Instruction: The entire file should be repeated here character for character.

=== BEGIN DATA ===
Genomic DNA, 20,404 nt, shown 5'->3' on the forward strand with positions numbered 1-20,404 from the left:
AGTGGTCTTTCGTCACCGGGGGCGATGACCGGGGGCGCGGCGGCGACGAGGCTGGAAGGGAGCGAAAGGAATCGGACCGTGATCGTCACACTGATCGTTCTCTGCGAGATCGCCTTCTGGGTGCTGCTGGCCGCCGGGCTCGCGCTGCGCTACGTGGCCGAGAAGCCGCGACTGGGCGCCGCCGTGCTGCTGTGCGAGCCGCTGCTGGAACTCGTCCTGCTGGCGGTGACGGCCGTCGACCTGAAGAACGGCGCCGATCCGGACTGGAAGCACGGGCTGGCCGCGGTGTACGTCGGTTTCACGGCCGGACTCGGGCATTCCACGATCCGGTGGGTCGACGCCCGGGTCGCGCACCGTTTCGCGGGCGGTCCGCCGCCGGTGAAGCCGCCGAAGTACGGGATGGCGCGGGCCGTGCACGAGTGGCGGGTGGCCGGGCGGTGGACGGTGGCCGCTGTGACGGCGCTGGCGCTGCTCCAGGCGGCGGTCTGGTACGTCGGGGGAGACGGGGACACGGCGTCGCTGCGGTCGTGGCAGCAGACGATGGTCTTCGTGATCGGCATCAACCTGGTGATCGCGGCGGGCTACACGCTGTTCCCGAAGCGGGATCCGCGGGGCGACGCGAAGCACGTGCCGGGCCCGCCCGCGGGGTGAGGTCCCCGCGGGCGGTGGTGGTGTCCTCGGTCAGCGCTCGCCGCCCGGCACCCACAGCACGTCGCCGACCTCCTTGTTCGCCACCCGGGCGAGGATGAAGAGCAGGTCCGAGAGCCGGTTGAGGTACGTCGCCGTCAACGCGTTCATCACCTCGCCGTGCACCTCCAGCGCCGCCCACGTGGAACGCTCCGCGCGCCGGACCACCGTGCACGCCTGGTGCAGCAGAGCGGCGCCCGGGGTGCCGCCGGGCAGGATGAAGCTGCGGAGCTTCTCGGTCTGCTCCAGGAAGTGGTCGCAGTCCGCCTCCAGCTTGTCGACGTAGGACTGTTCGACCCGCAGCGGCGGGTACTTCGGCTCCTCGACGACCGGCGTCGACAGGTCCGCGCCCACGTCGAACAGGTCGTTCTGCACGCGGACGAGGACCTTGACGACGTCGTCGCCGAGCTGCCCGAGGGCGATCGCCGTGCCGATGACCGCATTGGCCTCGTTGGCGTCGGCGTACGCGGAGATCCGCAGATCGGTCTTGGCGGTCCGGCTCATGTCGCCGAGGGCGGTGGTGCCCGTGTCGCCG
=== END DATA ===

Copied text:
Genomic DNA, 20,404 nt, shown 5'->3' on the forward strand with positions numbered 1-20,404 from the left:
AGTGGTCTTTCGTCACCGGGGGCGATGACCGGGGGCGCGGCGGCGACGAGGCTGGAAGGGAGCGAAAGGAATCGGACCGTGATCGTCACACTGATCGTTCTCTGCGAGATCGCCTTCTGGGTGCTGCTGGCCGCCGGGCTCGCGCTGCGCTACGTGGCCGAGAAGCCGCGACTGGGCGCCGCCGTGCTGCTGTGCGAGCCGCTGCTGGAACTCGTCCTGCTGGCGGTGACGGCCGTCGACCTGAAGAACGGCGCCGATCCGGACTGGAAGCACGGGCTGGCCGCGGTGTACGTCGGTTTCACGGCCGGACTCGGGCATTCCACGATCCGGTGGGTCGACGCCCGGGTCGCGCACCGTTTCGCGGGCGGTCCGCCGCCGGTGAAGCCGCCGAAGTACGGGATGGCGCGGGCCGTGCACGAGTGGCGGGTGGCCGGGCGGTGGACGGTGGCCGCTGTGACGGCGCTGGCGCTGCTCCAGGCGGCGGTCTGGTACGTCGGGGGAGACGGGGACACGGCGTCGCTGCGGTCGTGGCAGCAGACGATGGTCTTCGTGATCGGCATCAACCTGGTGATCGCGGCGGGCTACACGCTGTTCCCGAAGCGGGATCCGCGGGGCGACGCGAAGCACGTGCCGGGCCCGCCCGCGGGGTGAGGTCCCCGCGGGCGGTGGTGGTGTCCTCGGTCAGCGCTCGCCGCCCGGCACCCACAGCACGTCGCCGACCTCCTTGTTCGCCACCCGGGCGAGGATGAAGAGCAGGTCCGAGAGCCGGTTGAGGTACGTCGCCGTCAACGCGTTCATCACCTCGCCGTGCACCTCCAGCGCCGCCCACGTGGAACGCTCCGCGCGCCGGACCACCGTGCACGCCTGGTGCAGCAGAGCGGCGCCCGGGGTGCCGCCGGGCAGGATGAAGCTGCGGAGCTTCTCGGTCTGCTCCAGGAAGTGGTCGCAGTCCGCCTCCAGCTTGTCGACGTAGGACTGTTCGACCCGCAGCGGCGGGTACTTCGGCTCCTCGACGACCGGCGTCGACAGGTCCGCGCCCACGTCGAACAGGTCGTTCTGCACGCGGACGAGGACCTTGACGACGTCGTCGCCGAGCTGCCCGAGGGCGATCGCCGTGCCGATGACCGCATTGGCCTCGTTGGCGTCGGCGTACGCGGAGATCCGCAGATCGGTCTTGGCGGTCCGGCTCATGTCGCCGAGGGCGGTGGTGCCCGTGTCGCCG